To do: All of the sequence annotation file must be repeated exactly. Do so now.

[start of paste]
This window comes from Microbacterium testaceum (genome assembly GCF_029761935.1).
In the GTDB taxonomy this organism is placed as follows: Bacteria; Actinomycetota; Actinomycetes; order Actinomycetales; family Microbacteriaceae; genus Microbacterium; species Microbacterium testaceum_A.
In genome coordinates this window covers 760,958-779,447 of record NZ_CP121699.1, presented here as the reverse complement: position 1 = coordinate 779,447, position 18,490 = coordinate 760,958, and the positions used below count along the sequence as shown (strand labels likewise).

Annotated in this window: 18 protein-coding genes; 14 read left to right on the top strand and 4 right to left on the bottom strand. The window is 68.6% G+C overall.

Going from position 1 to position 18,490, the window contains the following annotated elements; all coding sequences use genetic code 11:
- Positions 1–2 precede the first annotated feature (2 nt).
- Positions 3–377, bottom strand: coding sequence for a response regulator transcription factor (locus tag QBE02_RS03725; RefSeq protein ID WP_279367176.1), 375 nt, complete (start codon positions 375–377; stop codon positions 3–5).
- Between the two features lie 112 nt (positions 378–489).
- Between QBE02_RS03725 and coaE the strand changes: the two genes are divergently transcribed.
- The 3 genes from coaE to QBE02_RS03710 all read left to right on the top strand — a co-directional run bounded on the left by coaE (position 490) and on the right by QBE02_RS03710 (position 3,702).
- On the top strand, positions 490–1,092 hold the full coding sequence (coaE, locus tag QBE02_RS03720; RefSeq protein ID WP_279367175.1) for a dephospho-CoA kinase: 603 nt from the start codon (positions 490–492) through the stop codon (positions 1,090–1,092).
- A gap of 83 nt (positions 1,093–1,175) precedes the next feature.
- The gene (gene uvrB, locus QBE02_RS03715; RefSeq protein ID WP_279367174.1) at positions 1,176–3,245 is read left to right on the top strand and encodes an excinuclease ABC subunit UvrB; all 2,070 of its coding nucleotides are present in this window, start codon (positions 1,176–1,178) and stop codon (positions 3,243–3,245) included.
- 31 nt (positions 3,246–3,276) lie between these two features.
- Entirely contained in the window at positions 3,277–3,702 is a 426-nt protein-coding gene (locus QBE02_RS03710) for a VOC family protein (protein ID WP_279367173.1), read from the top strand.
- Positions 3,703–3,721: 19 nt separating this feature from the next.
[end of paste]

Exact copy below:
This window comes from Microbacterium testaceum (genome assembly GCF_029761935.1).
In the GTDB taxonomy this organism is placed as follows: Bacteria; Actinomycetota; Actinomycetes; order Actinomycetales; family Microbacteriaceae; genus Microbacterium; species Microbacterium testaceum_A.
In genome coordinates this window covers 760,958-779,447 of record NZ_CP121699.1, presented here as the reverse complement: position 1 = coordinate 779,447, position 18,490 = coordinate 760,958, and the positions used below count along the sequence as shown (strand labels likewise).

Annotated in this window: 18 protein-coding genes; 14 read left to right on the top strand and 4 right to left on the bottom strand. The window is 68.6% G+C overall.

Going from position 1 to position 18,490, the window contains the following annotated elements; all coding sequences use genetic code 11:
- Positions 1–2 precede the first annotated feature (2 nt).
- Positions 3–377, bottom strand: coding sequence for a response regulator transcription factor (locus tag QBE02_RS03725; RefSeq protein ID WP_279367176.1), 375 nt, complete (start codon positions 375–377; stop codon positions 3–5).
- Between the two features lie 112 nt (positions 378–489).
- Between QBE02_RS03725 and coaE the strand changes: the two genes are divergently transcribed.
- The 3 genes from coaE to QBE02_RS03710 all read left to right on the top strand — a co-directional run bounded on the left by coaE (position 490) and on the right by QBE02_RS03710 (position 3,702).
- On the top strand, positions 490–1,092 hold the full coding sequence (coaE, locus tag QBE02_RS03720; RefSeq protein ID WP_279367175.1) for a dephospho-CoA kinase: 603 nt from the start codon (positions 490–492) through the stop codon (positions 1,090–1,092).
- A gap of 83 nt (positions 1,093–1,175) precedes the next feature.
- The gene (gene uvrB, locus QBE02_RS03715; RefSeq protein ID WP_279367174.1) at positions 1,176–3,245 is read left to right on the top strand and encodes an excinuclease ABC subunit UvrB; all 2,070 of its coding nucleotides are present in this window, start codon (positions 1,176–1,178) and stop codon (positions 3,243–3,245) included.
- 31 nt (positions 3,246–3,276) lie between these two features.
- Entirely contained in the window at positions 3,277–3,702 is a 426-nt protein-coding gene (locus QBE02_RS03710) for a VOC family protein (protein ID WP_279367173.1), read from the top strand.
- Positions 3,703–3,721: 19 nt separating this feature from the next.